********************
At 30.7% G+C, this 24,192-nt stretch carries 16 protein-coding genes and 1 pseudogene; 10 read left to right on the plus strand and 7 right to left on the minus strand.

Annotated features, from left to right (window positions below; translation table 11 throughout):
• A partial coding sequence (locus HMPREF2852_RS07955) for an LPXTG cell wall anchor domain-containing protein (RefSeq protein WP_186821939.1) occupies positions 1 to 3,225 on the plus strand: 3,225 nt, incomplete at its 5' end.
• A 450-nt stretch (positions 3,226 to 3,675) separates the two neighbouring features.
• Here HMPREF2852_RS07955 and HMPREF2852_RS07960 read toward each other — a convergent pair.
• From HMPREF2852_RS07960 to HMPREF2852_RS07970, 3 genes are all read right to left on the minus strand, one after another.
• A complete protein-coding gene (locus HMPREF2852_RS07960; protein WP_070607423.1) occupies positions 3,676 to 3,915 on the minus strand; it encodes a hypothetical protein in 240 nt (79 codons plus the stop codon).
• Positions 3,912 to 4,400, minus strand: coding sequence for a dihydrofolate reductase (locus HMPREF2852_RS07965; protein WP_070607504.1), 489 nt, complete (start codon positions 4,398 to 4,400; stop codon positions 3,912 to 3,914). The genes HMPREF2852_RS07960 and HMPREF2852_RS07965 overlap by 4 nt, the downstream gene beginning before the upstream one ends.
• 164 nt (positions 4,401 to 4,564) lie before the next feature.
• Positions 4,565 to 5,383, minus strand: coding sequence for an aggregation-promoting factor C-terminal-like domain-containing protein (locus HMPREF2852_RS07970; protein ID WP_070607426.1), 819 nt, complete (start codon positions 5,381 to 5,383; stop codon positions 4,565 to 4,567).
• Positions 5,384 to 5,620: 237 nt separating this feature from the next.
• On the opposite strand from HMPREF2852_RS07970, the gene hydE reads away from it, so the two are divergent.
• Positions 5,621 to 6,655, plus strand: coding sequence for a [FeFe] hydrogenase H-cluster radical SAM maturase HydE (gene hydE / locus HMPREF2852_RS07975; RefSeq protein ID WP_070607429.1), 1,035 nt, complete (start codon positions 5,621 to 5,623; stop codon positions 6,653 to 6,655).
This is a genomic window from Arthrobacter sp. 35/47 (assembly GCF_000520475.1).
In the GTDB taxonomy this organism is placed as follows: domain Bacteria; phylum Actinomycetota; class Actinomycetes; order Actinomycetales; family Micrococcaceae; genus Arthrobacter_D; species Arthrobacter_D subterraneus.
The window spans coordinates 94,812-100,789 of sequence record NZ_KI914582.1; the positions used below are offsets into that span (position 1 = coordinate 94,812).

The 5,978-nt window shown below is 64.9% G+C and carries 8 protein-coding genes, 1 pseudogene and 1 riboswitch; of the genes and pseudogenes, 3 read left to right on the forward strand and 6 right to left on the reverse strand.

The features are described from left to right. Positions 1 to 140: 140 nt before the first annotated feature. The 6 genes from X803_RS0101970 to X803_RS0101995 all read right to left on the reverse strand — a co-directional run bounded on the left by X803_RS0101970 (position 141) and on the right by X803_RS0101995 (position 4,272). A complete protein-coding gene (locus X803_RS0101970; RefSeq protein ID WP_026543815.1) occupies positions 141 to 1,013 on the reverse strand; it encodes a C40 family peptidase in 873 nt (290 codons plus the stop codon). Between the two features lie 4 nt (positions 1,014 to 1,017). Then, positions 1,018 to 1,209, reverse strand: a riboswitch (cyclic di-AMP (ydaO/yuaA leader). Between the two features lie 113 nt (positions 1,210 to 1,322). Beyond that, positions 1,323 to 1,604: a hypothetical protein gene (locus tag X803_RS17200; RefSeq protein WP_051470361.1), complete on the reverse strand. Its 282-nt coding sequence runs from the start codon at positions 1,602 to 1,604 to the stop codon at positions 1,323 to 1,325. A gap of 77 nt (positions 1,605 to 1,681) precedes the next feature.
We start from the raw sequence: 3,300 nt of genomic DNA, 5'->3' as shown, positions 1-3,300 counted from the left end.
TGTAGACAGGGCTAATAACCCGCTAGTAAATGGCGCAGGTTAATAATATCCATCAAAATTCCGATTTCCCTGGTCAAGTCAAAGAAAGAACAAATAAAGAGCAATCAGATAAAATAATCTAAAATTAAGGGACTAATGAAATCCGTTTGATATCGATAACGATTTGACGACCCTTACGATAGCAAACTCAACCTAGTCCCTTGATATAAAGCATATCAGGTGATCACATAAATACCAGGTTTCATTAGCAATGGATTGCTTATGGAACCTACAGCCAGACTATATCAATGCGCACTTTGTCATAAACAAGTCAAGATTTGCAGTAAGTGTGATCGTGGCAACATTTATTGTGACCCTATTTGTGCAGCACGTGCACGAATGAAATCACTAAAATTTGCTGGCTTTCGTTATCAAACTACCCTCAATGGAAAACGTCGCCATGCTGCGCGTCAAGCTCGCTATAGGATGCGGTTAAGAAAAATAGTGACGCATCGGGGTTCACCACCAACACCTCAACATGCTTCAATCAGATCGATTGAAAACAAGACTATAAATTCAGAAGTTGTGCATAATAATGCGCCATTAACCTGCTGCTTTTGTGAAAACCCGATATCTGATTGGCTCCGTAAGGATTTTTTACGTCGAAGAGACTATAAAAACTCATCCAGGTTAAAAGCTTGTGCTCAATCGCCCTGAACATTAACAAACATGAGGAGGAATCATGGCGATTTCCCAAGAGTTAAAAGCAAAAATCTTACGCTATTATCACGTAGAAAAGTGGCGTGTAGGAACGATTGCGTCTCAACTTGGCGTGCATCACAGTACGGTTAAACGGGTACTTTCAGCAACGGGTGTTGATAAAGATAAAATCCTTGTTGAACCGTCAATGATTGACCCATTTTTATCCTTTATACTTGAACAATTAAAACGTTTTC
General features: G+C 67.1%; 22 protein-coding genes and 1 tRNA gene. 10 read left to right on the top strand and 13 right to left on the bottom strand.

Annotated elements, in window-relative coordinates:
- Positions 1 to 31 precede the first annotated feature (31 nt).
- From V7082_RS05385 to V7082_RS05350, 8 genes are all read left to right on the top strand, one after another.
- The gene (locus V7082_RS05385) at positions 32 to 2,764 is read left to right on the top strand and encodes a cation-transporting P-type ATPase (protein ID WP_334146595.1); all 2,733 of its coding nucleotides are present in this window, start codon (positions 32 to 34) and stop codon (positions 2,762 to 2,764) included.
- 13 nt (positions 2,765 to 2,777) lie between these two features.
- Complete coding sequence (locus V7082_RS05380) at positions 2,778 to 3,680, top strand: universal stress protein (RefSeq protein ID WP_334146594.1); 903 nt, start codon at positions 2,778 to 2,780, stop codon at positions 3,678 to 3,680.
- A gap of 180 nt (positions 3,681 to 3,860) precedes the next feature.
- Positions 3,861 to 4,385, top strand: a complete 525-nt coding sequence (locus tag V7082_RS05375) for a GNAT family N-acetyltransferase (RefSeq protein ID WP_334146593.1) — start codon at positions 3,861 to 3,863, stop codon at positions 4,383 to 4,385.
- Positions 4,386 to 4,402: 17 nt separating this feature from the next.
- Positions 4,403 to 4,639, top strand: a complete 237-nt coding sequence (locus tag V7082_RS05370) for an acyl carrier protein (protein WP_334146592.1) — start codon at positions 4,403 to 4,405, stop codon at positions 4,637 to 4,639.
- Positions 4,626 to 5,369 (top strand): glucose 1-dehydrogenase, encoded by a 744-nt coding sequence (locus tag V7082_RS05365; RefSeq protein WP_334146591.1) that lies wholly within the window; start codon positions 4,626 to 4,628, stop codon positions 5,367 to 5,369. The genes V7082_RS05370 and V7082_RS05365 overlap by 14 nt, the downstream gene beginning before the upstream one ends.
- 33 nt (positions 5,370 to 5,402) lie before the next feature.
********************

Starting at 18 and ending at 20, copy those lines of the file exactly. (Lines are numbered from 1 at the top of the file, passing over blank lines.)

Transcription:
The features are described from left to right. Positions 1 to 140: 140 nt before the first annotated feature. The 6 genes from X803_RS0101970 to X803_RS0101995 all read right to left on the reverse strand — a co-directional run bounded on the left by X803_RS0101970 (position 141) and on the right by X803_RS0101995 (position 4,272). A complete protein-coding gene (locus X803_RS0101970; RefSeq protein ID WP_026543815.1) occupies positions 141 to 1,013 on the reverse strand; it encodes a C40 family peptidase in 873 nt (290 codons plus the stop codon). Between the two features lie 4 nt (positions 1,014 to 1,017). Then, positions 1,018 to 1,209, reverse strand: a riboswitch (cyclic di-AMP (ydaO/yuaA leader). Between the two features lie 113 nt (positions 1,210 to 1,322). Beyond that, positions 1,323 to 1,604: a hypothetical protein gene (locus tag X803_RS17200; RefSeq protein WP_051470361.1), complete on the reverse strand. Its 282-nt coding sequence runs from the start codon at positions 1,602 to 1,604 to the stop codon at positions 1,323 to 1,325. A gap of 77 nt (positions 1,605 to 1,681) precedes the next feature.
We start from the raw sequence: 3,300 nt of genomic DNA, 5'->3' as shown, positions 1-3,300 counted from the left end.
TGTAGACAGGGCTAATAACCCGCTAGTAAATGGCGCAGGTTAATAATATCCATCAAAATTCCGATTTCCCTGGTCAAGTCAAAGAAAGAACAAATAAAGAGCAATCAGATAAAATAATCTAAAATTAAGGGACTAATGAAATCCGTTTGATATCGATAACGATTTGACGACCCTTACGATAGCAAACTCAACCTAGTCCCTTGATATAAAGCATATCAGGTGATCACATAAATACCAGGTTTCATTAGCAATGGATTGCTTATGGAACCTACAGCCAGACTATATCAATGCGCACTTTGTCATAAACAAGTCAAGATTTGCAGTAAGTGTGATCGTGGCAACATTTATTGTGACCCTATTTGTGCAGCACGTGCACGAATGAAATCACTAAAATTTGCTGGCTTTCGTTATCAAACTACCCTCAATGGAAAACGTCGCCATGCTGCGCGTCAAGCTCGCTATAGGATGCGGTTAAGAAAAATAGTGACGCATCGGGGTTCACCACCAACACCTCAACATGCTTCAATCAGATCGATTGAAAACAAGACTATAAATTCAGAAGTTGTGCATAATAATGCGCCATTAACCTGCTGCTTTTGTGAAAACCCGATATCTGATTGGCTCCGTAAGGATTTTTTACGTCGAAGAGACTATAAAAACTCATCCAGGTTAAAAGCTTGTGCTCAATCGCCCTGAACATTAACAAACATGAGGAGGAATCATGGCGATTTCCCAAGAGTTAAAAGCAAAAATCTTACGCTATTATCACGTAGAAAAGTGGCGTGTAGGAACGATTGCGTCTCAACTTGGCGTGCATCACAGTACGGTTAAACGGGTACTTTCAGCAACGGGTGTTGATAAAGATAAAATCCTTGTTGAACCGTCAATGATTGACCCATTTTTATCCTTTATACTTGAACAATTAAAACGTTTTC